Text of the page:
When it comes to the distribution of medical marijuana in the nation’s capital, qualified residents who least can afford it could be in line for a break, as the District’s new mandate will include a provision for distributing the drug at a lower rate for low-income patients.

But according to Dan Riffle, a legislative analyst for the District-based Marijuana Project, patients that could benefit from the law that went into effect in July have already had to wait 12 years. He said in a recently released statement by the Project that as a result of the discount not being allowed until at least January 2011, many residents suffering from chronic ailments such as cancer, arthritis, HIV/AIDS and glaucoma, are being forced to wait before they can legally obtain the drug.

The Project further noted that the District still needs to consider and license potential applicants to manage the handful of dispensaries already earmarked for various locations in the city – but not within walking distance of school zones – before patients can legally obtain medical marijuana to ease their symptoms.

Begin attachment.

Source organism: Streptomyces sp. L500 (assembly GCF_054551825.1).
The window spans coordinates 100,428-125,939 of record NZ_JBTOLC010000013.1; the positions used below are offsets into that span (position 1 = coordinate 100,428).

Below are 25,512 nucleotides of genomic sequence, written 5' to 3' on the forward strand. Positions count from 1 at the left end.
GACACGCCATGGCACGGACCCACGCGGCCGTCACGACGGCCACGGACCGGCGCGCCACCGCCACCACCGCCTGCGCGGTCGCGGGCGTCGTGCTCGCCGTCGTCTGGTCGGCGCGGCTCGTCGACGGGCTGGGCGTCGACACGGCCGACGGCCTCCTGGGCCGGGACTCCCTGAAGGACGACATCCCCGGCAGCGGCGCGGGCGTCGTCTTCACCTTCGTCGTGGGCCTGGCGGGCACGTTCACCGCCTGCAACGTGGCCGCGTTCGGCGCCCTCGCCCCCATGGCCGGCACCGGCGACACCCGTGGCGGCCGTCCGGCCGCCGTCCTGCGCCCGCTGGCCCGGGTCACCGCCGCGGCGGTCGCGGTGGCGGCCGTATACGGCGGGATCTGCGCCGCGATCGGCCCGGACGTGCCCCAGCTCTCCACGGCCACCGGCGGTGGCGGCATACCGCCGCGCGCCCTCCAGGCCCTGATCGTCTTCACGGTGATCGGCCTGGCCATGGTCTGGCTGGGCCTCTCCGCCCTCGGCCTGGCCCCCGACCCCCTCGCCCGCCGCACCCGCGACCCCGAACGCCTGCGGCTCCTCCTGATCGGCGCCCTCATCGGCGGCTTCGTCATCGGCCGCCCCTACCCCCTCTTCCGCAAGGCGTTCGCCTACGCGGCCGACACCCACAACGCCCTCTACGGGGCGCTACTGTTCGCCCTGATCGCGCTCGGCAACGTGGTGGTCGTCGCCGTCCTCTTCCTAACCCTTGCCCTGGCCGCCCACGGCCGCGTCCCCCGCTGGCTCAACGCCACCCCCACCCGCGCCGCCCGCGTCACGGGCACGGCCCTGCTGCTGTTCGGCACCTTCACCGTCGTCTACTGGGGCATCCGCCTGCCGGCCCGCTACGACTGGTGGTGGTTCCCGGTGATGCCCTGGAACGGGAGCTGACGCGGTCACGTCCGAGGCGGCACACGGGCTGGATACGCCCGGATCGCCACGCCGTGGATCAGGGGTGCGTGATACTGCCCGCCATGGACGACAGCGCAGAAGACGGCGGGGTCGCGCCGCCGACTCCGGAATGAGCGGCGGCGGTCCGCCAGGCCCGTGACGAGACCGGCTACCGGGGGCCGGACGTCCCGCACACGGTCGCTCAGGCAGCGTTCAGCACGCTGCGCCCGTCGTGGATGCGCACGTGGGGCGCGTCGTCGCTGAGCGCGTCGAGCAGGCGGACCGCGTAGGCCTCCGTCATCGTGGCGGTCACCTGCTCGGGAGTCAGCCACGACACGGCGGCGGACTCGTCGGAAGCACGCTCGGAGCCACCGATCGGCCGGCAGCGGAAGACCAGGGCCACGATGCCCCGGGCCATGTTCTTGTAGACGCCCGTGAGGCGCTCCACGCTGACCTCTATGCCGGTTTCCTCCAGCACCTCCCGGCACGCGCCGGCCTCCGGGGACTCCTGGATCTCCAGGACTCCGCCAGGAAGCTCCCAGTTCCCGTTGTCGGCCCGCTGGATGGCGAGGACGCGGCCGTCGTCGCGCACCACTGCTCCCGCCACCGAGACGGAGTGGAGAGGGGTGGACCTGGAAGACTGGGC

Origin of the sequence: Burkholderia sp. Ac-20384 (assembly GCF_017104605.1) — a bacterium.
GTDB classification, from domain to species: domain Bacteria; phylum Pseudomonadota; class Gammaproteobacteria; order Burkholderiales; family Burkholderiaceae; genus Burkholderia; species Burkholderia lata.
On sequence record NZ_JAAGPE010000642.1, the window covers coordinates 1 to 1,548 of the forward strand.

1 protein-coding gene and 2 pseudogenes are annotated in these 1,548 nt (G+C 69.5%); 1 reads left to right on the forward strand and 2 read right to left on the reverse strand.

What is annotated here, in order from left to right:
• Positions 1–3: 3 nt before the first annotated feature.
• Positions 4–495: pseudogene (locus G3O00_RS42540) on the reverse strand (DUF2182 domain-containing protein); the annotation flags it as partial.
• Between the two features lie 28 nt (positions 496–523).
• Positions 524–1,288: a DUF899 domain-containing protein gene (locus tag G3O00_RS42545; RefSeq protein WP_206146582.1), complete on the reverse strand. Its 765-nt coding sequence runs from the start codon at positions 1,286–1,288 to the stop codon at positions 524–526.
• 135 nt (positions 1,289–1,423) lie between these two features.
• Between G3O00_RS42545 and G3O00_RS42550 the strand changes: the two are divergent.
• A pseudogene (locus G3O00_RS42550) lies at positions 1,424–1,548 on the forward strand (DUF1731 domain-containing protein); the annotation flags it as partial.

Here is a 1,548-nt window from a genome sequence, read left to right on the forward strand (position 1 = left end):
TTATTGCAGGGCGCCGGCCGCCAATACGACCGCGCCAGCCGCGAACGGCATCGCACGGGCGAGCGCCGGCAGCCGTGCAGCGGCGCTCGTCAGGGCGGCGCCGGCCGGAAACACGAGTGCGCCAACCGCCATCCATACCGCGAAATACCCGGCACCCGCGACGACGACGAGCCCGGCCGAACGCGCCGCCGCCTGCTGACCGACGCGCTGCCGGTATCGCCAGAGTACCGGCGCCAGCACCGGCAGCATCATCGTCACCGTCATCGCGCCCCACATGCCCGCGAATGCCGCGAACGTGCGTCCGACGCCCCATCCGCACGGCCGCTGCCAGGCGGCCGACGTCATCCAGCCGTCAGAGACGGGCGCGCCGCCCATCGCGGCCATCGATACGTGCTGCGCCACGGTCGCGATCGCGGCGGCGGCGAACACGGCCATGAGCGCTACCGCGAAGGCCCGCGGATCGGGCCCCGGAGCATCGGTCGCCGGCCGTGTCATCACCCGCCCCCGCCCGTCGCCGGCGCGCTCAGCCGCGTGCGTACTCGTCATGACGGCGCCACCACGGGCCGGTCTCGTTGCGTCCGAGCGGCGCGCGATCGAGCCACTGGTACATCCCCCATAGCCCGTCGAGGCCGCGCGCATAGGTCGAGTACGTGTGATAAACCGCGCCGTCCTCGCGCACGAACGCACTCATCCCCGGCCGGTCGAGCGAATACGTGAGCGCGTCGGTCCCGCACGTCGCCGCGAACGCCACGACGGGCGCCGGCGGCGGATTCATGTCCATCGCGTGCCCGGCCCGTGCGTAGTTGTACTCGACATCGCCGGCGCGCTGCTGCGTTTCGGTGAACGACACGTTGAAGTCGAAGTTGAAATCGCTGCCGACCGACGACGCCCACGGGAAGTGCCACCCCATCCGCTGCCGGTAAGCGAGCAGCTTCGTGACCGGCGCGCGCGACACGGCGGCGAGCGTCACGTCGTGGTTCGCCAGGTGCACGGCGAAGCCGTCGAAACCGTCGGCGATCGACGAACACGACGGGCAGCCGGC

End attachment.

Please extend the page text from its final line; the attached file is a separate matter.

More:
Meanwhile, the District recently published a first draft list of some 300 regulations, which Mayor Adrian Fenty and other local officials have been mulling over. Among them are that patients will only be allowed to legally use marijuana that comes from a licensed dispensary, and that packages containing the drug will have to display a health warning.

The law’s enactment has given Fenty the power to regulate the cultivation, possession, distribution and use of medical marijuana. But prior to the City Council’s approval of the regulations, the public will have an opportunity to express its sentiments.

Riffle added that while the proposed regulations are “detailed and comprehensive” there are several issues that need to be addressed before they meet final approval.

“For example, the draft regulations call for applications from prospective dispensary or cultivation center owners to be accepted on a first-come, first-serve basis, which could lead to the first applicants being awarded licenses, rather than the best applicants,” Riffle said. “Also, the lack of a competitive, scored application process—such as those utilized in Maine and other medical marijuana jurisdictions—raises questions of transparency and fairness.”